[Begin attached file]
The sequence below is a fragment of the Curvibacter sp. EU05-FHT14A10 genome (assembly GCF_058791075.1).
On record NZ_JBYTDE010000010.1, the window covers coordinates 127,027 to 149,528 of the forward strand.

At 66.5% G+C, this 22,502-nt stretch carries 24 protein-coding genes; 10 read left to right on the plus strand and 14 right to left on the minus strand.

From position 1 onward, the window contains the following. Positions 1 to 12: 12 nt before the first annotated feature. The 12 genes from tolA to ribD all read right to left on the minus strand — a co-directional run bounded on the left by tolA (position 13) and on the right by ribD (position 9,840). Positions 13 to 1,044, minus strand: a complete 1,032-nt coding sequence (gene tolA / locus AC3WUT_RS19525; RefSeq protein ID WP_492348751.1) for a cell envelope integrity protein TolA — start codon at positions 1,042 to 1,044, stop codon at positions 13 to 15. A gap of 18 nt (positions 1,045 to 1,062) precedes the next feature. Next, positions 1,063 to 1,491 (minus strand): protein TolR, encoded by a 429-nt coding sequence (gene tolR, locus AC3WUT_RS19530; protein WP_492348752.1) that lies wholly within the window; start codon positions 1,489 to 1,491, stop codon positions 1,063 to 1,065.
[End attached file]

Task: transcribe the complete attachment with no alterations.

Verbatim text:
The sequence below is a fragment of the Curvibacter sp. EU05-FHT14A10 genome (assembly GCF_058791075.1).
On record NZ_JBYTDE010000010.1, the window covers coordinates 127,027 to 149,528 of the forward strand.

At 66.5% G+C, this 22,502-nt stretch carries 24 protein-coding genes; 10 read left to right on the plus strand and 14 right to left on the minus strand.

From position 1 onward, the window contains the following. Positions 1 to 12: 12 nt before the first annotated feature. The 12 genes from tolA to ribD all read right to left on the minus strand — a co-directional run bounded on the left by tolA (position 13) and on the right by ribD (position 9,840). Positions 13 to 1,044, minus strand: a complete 1,032-nt coding sequence (gene tolA / locus AC3WUT_RS19525; RefSeq protein ID WP_492348751.1) for a cell envelope integrity protein TolA — start codon at positions 1,042 to 1,044, stop codon at positions 13 to 15. A gap of 18 nt (positions 1,045 to 1,062) precedes the next feature. Next, positions 1,063 to 1,491 (minus strand): protein TolR, encoded by a 429-nt coding sequence (gene tolR, locus AC3WUT_RS19530; protein WP_492348752.1) that lies wholly within the window; start codon positions 1,489 to 1,491, stop codon positions 1,063 to 1,065.